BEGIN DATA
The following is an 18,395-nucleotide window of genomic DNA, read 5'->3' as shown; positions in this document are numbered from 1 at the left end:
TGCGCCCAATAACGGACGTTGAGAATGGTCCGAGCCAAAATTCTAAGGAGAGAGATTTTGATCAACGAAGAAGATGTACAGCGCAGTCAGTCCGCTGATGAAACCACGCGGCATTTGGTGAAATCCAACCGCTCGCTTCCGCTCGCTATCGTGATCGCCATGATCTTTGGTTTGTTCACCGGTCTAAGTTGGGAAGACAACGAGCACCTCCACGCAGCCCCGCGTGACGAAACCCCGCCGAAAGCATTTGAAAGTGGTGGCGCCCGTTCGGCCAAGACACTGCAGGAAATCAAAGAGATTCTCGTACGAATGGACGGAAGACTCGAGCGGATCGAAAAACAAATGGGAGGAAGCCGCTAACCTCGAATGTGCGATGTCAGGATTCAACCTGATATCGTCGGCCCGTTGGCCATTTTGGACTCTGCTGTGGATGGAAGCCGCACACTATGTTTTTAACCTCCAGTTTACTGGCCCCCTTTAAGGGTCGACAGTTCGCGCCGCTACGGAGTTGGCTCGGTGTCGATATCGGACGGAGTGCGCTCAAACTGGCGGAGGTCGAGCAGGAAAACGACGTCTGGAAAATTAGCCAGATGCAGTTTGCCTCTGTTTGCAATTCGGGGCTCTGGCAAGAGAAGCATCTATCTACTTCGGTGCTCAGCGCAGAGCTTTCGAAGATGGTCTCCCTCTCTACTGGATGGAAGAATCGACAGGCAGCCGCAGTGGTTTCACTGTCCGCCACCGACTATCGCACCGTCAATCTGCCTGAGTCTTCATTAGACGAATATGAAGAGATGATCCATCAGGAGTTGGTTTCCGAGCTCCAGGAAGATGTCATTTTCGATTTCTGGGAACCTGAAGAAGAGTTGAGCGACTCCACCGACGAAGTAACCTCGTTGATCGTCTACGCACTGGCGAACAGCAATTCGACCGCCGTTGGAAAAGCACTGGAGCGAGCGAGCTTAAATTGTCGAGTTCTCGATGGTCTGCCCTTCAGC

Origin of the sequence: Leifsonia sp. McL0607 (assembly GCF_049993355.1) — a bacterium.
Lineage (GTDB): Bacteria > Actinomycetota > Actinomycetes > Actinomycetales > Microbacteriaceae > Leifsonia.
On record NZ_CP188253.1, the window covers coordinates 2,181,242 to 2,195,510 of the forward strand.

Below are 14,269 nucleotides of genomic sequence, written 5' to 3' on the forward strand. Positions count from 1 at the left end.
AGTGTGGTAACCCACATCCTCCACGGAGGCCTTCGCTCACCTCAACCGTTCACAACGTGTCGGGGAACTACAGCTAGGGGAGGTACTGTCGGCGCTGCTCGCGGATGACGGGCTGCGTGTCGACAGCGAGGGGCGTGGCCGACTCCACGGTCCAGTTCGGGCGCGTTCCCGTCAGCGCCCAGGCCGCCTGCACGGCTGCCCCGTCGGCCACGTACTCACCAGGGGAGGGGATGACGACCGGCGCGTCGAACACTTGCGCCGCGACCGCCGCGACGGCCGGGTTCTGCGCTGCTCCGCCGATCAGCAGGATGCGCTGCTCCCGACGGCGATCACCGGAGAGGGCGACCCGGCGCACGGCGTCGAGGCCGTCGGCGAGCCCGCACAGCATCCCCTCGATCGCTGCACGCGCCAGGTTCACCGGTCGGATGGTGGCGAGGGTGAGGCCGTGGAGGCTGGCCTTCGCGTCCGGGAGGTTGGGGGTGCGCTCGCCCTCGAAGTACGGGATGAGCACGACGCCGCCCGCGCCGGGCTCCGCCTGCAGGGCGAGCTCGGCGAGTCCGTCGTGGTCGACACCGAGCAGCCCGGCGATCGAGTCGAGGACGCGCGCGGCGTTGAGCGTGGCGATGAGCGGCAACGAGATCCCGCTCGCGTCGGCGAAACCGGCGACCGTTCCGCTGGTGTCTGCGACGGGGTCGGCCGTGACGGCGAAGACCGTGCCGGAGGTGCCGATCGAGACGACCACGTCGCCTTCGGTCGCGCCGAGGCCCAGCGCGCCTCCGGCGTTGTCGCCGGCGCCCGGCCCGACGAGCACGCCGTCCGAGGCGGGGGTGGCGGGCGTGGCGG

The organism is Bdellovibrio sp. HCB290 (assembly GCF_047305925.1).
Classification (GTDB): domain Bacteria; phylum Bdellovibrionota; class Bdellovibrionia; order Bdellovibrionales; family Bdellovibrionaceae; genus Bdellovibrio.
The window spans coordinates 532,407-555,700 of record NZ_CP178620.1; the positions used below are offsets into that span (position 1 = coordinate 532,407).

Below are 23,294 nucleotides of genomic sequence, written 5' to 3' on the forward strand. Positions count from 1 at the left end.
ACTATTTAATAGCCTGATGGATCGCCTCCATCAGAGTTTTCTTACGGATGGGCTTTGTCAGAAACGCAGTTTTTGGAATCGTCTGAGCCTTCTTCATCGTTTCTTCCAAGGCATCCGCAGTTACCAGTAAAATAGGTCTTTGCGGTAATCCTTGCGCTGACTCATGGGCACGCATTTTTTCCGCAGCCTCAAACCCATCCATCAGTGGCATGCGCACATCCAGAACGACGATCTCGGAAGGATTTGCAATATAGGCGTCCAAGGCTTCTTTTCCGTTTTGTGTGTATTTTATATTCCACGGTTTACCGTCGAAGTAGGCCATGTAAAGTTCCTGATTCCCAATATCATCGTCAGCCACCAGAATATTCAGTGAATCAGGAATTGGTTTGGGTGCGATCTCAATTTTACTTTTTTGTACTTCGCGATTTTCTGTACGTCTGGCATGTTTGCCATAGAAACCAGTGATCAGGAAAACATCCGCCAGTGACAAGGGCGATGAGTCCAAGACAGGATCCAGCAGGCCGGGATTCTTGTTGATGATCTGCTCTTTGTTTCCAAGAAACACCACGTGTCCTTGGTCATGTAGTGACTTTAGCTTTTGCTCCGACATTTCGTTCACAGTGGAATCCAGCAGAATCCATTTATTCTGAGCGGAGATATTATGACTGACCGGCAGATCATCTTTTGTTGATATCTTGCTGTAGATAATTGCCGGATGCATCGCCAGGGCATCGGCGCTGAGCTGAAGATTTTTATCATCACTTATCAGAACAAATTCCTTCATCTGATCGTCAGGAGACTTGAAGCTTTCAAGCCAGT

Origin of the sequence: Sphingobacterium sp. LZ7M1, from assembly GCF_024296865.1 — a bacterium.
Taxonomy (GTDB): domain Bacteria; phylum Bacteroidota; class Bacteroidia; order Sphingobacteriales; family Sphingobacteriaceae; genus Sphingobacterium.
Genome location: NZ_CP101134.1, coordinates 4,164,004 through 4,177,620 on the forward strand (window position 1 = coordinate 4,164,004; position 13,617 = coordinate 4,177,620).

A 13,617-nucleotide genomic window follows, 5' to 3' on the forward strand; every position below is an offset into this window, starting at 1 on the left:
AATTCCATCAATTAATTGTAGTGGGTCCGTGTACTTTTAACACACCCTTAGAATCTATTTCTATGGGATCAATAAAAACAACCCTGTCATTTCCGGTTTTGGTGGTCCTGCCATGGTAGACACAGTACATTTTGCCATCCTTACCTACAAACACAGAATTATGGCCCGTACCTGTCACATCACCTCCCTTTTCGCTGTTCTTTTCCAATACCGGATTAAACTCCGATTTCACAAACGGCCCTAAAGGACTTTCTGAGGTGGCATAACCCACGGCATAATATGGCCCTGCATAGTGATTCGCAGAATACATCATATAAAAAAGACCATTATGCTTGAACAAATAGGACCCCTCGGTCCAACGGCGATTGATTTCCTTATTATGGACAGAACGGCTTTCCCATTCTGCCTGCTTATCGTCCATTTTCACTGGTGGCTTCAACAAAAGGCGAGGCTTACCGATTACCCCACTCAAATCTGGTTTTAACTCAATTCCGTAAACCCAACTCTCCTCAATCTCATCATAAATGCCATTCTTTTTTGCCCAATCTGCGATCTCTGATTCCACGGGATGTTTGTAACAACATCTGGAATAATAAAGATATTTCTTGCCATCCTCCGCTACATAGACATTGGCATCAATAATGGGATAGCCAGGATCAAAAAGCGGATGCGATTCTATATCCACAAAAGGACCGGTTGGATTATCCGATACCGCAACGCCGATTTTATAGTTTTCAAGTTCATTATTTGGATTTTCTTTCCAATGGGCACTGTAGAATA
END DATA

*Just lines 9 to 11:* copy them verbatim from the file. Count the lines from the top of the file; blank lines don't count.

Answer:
Classification (GTDB): domain Bacteria; phylum Bdellovibrionota; class Bdellovibrionia; order Bdellovibrionales; family Bdellovibrionaceae; genus Bdellovibrio.
The window spans coordinates 532,407-555,700 of record NZ_CP178620.1; the positions used below are offsets into that span (position 1 = coordinate 532,407).

Below are 23,294 nucleotides of genomic sequence, written 5' to 3' on the forward strand. Positions count from 1 at the left end.